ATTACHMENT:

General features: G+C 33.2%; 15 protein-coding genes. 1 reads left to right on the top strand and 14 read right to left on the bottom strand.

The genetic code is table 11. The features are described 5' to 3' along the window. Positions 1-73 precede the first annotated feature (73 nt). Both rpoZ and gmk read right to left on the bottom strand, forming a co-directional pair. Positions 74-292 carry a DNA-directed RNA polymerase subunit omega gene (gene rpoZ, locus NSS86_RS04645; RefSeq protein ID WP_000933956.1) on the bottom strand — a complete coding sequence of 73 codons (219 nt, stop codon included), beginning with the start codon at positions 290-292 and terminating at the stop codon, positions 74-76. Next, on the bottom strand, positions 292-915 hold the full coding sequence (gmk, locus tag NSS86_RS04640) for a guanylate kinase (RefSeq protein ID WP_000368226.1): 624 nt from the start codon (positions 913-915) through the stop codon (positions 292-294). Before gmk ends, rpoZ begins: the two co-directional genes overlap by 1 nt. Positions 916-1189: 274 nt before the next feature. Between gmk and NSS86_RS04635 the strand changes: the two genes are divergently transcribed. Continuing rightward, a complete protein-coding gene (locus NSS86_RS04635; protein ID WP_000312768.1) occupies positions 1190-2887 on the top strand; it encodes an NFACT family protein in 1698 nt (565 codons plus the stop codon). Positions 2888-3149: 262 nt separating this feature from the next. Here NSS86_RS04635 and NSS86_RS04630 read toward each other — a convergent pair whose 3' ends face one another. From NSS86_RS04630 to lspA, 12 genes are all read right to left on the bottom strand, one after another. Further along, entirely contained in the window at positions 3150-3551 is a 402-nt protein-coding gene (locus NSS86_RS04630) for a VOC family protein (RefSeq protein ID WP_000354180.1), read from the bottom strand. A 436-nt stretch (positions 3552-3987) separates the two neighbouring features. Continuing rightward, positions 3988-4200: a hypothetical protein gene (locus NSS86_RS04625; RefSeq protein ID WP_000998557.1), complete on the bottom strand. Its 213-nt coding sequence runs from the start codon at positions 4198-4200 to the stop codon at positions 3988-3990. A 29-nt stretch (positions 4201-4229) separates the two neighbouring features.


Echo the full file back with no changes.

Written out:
General features: G+C 33.2%; 15 protein-coding genes. 1 reads left to right on the top strand and 14 read right to left on the bottom strand.

The genetic code is table 11. The features are described 5' to 3' along the window. Positions 1-73 precede the first annotated feature (73 nt). Both rpoZ and gmk read right to left on the bottom strand, forming a co-directional pair. Positions 74-292 carry a DNA-directed RNA polymerase subunit omega gene (gene rpoZ, locus NSS86_RS04645; RefSeq protein ID WP_000933956.1) on the bottom strand — a complete coding sequence of 73 codons (219 nt, stop codon included), beginning with the start codon at positions 290-292 and terminating at the stop codon, positions 74-76. Next, on the bottom strand, positions 292-915 hold the full coding sequence (gmk, locus tag NSS86_RS04640) for a guanylate kinase (RefSeq protein ID WP_000368226.1): 624 nt from the start codon (positions 913-915) through the stop codon (positions 292-294). Before gmk ends, rpoZ begins: the two co-directional genes overlap by 1 nt. Positions 916-1189: 274 nt before the next feature. Between gmk and NSS86_RS04635 the strand changes: the two genes are divergently transcribed. Continuing rightward, a complete protein-coding gene (locus NSS86_RS04635; protein ID WP_000312768.1) occupies positions 1190-2887 on the top strand; it encodes an NFACT family protein in 1698 nt (565 codons plus the stop codon). Positions 2888-3149: 262 nt separating this feature from the next. Here NSS86_RS04635 and NSS86_RS04630 read toward each other — a convergent pair whose 3' ends face one another. From NSS86_RS04630 to lspA, 12 genes are all read right to left on the bottom strand, one after another. Further along, entirely contained in the window at positions 3150-3551 is a 402-nt protein-coding gene (locus NSS86_RS04630) for a VOC family protein (RefSeq protein ID WP_000354180.1), read from the bottom strand. A 436-nt stretch (positions 3552-3987) separates the two neighbouring features. Continuing rightward, positions 3988-4200: a hypothetical protein gene (locus NSS86_RS04625; RefSeq protein ID WP_000998557.1), complete on the bottom strand. Its 213-nt coding sequence runs from the start codon at positions 4198-4200 to the stop codon at positions 3988-3990. A 29-nt stretch (positions 4201-4229) separates the two neighbouring features.